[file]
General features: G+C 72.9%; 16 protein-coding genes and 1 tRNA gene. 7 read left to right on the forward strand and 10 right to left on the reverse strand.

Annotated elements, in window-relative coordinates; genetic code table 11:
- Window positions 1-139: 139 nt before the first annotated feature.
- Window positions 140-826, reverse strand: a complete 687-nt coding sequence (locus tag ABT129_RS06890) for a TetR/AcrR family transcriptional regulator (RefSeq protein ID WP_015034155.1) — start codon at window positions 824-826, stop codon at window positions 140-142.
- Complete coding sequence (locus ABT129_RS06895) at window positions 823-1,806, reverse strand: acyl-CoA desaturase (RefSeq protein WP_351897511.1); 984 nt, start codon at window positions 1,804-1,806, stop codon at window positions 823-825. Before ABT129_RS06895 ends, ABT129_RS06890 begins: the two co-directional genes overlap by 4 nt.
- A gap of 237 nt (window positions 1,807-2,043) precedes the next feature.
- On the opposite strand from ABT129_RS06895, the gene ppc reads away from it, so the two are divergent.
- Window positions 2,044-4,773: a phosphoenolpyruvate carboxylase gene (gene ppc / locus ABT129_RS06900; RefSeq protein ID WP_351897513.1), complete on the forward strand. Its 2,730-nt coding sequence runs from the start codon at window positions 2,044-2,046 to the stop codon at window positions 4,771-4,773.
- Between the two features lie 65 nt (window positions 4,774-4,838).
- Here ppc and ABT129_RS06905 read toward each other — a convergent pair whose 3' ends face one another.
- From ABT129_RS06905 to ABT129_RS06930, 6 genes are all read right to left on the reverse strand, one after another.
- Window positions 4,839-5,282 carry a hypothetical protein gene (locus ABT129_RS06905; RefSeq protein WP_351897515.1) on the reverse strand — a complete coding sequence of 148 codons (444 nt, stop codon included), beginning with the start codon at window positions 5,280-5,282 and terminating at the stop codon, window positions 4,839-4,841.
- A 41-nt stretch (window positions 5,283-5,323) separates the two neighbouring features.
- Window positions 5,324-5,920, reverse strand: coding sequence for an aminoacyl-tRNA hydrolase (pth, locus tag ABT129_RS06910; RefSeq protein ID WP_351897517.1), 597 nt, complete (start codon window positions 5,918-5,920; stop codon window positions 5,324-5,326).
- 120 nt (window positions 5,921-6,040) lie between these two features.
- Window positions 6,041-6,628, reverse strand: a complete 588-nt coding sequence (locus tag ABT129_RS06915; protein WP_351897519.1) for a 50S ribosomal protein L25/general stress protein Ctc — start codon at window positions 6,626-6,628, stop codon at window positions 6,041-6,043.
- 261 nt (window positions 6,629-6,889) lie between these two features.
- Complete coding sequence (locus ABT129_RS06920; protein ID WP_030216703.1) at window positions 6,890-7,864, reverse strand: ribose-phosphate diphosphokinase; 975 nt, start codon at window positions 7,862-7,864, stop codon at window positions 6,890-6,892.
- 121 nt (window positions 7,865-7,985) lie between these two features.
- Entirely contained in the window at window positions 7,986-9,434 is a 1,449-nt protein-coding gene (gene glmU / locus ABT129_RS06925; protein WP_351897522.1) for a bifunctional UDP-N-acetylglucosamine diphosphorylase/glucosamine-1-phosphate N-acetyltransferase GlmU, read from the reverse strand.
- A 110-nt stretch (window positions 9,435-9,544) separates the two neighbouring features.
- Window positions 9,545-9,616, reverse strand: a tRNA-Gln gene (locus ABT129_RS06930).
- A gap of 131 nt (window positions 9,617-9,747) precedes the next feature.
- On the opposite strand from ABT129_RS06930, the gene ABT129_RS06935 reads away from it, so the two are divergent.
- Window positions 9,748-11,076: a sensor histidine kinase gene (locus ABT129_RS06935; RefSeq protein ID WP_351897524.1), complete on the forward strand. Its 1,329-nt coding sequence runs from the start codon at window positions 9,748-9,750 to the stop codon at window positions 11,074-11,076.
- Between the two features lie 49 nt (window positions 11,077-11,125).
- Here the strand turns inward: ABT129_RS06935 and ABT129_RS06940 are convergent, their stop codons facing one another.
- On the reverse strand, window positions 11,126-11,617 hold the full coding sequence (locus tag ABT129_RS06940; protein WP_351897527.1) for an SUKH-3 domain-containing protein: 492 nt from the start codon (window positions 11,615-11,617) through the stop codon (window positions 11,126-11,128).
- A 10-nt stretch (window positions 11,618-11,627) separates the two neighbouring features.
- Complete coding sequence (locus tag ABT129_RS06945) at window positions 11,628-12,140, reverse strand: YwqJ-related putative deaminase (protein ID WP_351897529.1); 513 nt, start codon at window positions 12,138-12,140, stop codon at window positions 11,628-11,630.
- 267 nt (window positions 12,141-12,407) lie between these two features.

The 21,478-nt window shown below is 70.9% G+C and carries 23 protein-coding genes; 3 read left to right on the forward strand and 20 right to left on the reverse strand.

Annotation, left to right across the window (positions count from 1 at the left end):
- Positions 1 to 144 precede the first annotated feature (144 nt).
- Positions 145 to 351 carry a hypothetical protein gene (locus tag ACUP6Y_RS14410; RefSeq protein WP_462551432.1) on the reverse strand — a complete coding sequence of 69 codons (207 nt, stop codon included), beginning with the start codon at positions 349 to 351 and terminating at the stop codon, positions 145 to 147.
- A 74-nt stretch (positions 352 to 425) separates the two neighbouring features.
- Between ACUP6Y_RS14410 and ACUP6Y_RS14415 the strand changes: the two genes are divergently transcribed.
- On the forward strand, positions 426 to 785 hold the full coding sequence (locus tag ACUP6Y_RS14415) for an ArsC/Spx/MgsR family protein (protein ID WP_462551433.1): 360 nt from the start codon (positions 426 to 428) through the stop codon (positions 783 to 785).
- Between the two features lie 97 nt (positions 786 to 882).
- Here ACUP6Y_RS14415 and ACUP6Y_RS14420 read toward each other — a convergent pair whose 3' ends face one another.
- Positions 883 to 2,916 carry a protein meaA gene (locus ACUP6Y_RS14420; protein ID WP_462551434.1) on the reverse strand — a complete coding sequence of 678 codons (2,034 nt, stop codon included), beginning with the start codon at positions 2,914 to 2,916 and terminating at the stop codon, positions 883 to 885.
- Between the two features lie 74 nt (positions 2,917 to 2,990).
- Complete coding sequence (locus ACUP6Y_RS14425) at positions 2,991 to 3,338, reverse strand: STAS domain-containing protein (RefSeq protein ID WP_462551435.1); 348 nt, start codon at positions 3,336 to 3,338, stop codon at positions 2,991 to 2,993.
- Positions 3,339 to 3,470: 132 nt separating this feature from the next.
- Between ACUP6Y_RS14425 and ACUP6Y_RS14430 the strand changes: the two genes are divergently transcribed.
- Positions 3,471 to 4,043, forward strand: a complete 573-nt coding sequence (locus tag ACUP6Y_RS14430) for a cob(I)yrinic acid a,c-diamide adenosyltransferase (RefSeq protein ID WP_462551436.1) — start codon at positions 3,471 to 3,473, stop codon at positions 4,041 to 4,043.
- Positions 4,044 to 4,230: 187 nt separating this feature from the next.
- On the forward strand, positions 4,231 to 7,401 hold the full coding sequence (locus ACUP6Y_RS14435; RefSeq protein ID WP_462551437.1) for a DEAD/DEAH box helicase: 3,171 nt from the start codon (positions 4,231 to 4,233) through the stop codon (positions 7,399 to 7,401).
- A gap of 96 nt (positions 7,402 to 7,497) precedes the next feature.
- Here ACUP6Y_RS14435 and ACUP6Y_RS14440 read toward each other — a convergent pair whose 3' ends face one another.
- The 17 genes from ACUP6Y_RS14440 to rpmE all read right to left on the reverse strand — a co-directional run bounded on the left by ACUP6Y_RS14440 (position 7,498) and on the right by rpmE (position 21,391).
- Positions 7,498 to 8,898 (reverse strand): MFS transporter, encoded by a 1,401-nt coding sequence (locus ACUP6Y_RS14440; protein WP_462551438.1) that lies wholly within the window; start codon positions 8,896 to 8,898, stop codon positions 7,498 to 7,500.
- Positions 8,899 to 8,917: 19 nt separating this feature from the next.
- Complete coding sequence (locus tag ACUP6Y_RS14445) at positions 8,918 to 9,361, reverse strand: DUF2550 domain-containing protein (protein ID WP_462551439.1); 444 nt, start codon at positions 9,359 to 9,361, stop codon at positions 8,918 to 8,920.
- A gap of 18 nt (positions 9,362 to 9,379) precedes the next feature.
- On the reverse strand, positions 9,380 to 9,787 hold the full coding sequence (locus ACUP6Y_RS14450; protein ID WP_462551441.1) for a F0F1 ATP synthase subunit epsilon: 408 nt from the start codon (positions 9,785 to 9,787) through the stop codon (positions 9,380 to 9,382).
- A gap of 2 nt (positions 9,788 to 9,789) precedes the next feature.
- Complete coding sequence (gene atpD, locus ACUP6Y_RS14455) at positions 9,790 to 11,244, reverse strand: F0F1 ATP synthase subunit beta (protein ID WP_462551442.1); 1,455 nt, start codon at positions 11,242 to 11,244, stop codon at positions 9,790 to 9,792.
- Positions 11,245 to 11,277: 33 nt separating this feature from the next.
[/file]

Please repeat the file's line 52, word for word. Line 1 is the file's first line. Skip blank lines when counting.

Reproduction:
- Positions 7,498 to 8,898 (reverse strand): MFS transporter, encoded by a 1,401-nt coding sequence (locus ACUP6Y_RS14440; protein WP_462551438.1) that lies wholly within the window; start codon positions 8,896 to 8,898, stop codon positions 7,498 to 7,500.